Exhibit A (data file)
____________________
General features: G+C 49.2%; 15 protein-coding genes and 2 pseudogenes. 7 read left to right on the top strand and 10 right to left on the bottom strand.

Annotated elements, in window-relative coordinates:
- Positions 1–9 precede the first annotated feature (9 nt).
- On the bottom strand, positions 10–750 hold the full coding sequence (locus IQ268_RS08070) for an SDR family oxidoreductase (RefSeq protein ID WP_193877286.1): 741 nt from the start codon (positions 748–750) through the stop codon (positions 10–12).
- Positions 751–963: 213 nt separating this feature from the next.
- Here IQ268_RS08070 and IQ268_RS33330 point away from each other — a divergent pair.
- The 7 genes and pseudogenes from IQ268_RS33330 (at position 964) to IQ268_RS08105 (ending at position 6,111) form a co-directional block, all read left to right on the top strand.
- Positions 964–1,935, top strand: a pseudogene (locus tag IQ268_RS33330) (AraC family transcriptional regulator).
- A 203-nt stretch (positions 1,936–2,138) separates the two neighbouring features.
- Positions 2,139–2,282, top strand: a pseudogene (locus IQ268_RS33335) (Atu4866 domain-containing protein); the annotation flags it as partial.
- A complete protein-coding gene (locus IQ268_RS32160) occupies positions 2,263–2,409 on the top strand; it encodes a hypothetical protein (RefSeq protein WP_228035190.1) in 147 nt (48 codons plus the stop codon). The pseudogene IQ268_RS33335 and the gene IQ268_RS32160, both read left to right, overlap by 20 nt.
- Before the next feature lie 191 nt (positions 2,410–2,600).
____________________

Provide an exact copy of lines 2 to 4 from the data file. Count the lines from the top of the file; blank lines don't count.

Annotated elements, in window-relative coordinates:
- Positions 1–9 precede the first annotated feature (9 nt).
- On the bottom strand, positions 10–750 hold the full coding sequence (locus IQ268_RS08070) for an SDR family oxidoreductase (RefSeq protein ID WP_193877286.1): 741 nt from the start codon (positions 748–750) through the stop codon (positions 10–12).